News: Moving on up, to the east side
Story by Sgt. Christopher McCullough
FORWARD OPERATING BASE LAGMAN, Afghanistan – Moving into a new residence for the first time is a challenge for anyone. When that residence is some place that has not seen any sizeable American forces in nearly five years, and is in a state of disrepair, it is infinitely more challenging.
“The place had been neglected for well over a year,” said Capt. Joe Mickley, commanding officer for Battle Company, 5th Battalion, 20th Infantry Regiment, Task Force 1st Squadron, 14th Cavalry Regiment, the newest tenant at Forward Operating Base Sweeney.
After living out of their bags for the better part of a month at FOB Apache, the men of Battle Company were itching to settle into their new home and strenuous manual labor wasn’t about to stop them. They set about building their proverbial ‘home away from home’ almost as soon as they arrived.
“Everything you see around here was built by our soldiers,” said Mickley. “We built a lot of buildings, we put up a lot of tents, we filled a lot of sandbags and we increased our force protection significantly.”
“We had to build it from the ground up,” the Battle Company 1st Sgt. Aaron Alexander added.
The amount of hard work the soldiers of Battle Company have put into their FOB in such a short time is not lost on their commanding officer.
“The obvious challenges are having to build everything that you have and make it what it is,” Mickley said. “However, the rewards of being able to sit back and see the growth – the place that you’ve put your blood, sweat and tears into – that’s the reward, and that’s what is really creating a high motivation, high morale within the unit right now because soldiers can sit back and see the fruit of their labors.”
The soldiers of FOB Sweeney seem to agree as well.
“Sweeney turned out to be a lot better than I thought it was going to be before we came out here,” said Staff Sgt. David Cross, one of Battle Company’s squad leaders. “The guys have really pulled together and we’ve worked hard. It’s coming along well and I think it’s going to turn out to be a pretty good outpost.”
It hasn’t been easy, however. The quartering party that was sent in advance, worked relentlessly for the last month.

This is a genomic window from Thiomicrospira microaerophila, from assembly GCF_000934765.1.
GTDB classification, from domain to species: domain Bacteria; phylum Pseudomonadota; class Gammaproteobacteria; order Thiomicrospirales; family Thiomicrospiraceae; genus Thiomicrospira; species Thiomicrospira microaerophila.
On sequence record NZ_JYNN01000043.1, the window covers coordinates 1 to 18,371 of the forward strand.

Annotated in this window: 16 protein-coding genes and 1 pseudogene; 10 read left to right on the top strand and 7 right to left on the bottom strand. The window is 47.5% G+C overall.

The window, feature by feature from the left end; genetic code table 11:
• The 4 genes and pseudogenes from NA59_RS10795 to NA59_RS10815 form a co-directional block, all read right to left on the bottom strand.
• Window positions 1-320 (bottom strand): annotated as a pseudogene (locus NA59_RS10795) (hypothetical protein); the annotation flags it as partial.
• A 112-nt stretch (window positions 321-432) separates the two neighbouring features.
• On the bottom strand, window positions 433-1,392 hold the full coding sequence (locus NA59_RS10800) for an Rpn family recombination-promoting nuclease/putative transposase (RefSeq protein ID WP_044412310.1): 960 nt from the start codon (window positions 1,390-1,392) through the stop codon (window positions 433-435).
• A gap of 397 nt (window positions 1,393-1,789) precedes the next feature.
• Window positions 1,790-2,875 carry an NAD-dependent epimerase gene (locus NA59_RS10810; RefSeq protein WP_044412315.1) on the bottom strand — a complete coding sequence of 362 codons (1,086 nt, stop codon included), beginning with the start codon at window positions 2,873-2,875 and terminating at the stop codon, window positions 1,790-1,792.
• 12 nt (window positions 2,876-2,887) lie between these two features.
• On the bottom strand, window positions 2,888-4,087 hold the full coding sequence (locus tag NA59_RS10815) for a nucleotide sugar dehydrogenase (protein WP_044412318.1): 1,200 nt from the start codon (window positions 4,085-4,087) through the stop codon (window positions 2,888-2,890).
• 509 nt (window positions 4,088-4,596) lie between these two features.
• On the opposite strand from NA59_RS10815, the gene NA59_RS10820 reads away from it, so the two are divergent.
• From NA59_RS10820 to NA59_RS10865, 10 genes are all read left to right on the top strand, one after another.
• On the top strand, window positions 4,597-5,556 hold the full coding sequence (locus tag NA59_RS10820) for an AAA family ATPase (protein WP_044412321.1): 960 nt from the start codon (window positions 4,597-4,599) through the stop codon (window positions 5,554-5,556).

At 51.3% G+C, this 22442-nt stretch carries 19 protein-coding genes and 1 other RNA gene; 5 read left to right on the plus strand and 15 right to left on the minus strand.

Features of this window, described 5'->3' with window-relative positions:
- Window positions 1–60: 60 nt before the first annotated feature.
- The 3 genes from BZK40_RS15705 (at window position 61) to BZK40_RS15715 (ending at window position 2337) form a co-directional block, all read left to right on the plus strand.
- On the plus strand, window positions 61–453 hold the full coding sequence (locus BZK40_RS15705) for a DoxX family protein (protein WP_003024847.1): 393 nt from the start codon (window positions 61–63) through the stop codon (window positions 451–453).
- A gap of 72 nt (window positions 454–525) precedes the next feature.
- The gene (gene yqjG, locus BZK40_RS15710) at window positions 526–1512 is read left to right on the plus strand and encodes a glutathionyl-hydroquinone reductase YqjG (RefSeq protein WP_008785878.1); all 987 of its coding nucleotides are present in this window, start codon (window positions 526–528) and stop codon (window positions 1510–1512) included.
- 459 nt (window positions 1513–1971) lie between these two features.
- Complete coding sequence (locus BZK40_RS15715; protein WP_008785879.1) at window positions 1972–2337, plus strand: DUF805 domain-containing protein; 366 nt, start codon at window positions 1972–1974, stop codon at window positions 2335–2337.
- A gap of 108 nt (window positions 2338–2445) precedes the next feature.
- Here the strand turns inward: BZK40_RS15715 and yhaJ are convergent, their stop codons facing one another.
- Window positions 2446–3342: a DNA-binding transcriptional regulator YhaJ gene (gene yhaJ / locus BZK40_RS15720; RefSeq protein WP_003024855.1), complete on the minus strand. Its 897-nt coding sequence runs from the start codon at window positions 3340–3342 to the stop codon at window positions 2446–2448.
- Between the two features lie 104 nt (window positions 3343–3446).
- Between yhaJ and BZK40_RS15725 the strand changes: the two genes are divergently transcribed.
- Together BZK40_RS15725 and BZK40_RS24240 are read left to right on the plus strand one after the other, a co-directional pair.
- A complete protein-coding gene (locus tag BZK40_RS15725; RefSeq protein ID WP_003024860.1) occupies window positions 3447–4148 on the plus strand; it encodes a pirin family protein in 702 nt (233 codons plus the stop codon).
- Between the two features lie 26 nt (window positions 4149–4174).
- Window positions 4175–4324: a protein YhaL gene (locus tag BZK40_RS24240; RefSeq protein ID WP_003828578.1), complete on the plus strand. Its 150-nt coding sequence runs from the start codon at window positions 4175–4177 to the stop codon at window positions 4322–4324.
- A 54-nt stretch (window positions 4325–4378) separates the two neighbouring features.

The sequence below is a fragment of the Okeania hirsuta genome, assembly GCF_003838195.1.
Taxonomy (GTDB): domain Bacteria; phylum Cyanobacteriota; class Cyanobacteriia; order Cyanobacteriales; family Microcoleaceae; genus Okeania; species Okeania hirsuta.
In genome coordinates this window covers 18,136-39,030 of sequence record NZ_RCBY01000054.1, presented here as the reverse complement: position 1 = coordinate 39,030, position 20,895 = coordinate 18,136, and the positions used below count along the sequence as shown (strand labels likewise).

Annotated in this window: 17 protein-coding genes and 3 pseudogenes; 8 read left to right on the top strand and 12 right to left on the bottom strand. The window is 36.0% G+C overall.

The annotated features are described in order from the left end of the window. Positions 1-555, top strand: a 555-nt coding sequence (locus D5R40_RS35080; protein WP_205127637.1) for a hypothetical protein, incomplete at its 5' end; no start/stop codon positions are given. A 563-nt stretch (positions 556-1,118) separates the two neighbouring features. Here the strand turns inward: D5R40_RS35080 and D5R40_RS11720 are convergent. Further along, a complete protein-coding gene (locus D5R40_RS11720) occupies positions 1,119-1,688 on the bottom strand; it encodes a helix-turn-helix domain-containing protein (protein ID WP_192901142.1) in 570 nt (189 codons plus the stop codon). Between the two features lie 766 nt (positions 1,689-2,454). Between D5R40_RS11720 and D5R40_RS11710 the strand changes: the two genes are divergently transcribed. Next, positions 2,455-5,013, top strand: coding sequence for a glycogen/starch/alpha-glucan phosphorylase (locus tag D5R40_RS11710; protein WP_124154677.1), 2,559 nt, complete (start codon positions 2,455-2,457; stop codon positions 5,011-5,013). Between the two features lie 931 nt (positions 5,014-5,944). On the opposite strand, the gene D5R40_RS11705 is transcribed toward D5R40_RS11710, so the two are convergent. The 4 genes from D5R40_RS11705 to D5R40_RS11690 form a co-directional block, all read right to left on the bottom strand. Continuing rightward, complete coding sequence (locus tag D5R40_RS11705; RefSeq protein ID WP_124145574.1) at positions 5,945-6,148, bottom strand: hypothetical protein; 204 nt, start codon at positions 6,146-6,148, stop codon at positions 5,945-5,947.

“The guys have done a tremendous amount of work – from sunup to sundown, Christmas Day, New Year’s Eve – to make sure this place was ready to support a company-plus size element and all its future operations,” said Alexander.
To make things more difficult, FOB Sweeney’s location – over a mile-high, on the east side of a mountain range, several hours from Qalat – makes getting provisions difficult.
“It’s fairly remote,” said Alexander. “So, as far as receiving the supplies and heavy equipment that we need to expedite these projects, that’s definitely been a challenge. But the guys have overcome, they’ve adapted and they’ve made-do with what they have.”
None of these challenges have dampened Battle Company’s spirit, though.
“There is kind of the challenge of the unknown, which is fun,” said Alexander. “There hasn’t been anybody out here for a while – there has been nobody conducting any enduring operations out here for quite some time – and the enemy has realized that and capitalized on it. So we have the opportunity to make a dent in the insurgency here and the partnership with the ANA and the other local security forces.”
In spite of all the challenges they face, Battle Company is on point and digging in for the long haul at FOB Sweeney.
“There are going to be challenges,” said Mickley. “However, given the start that we’ve gotten here, I feel we’re well suited for those challenges. I feel we’re going to make a difference here … but we have our work cut out for us. It’s not going to be easy.”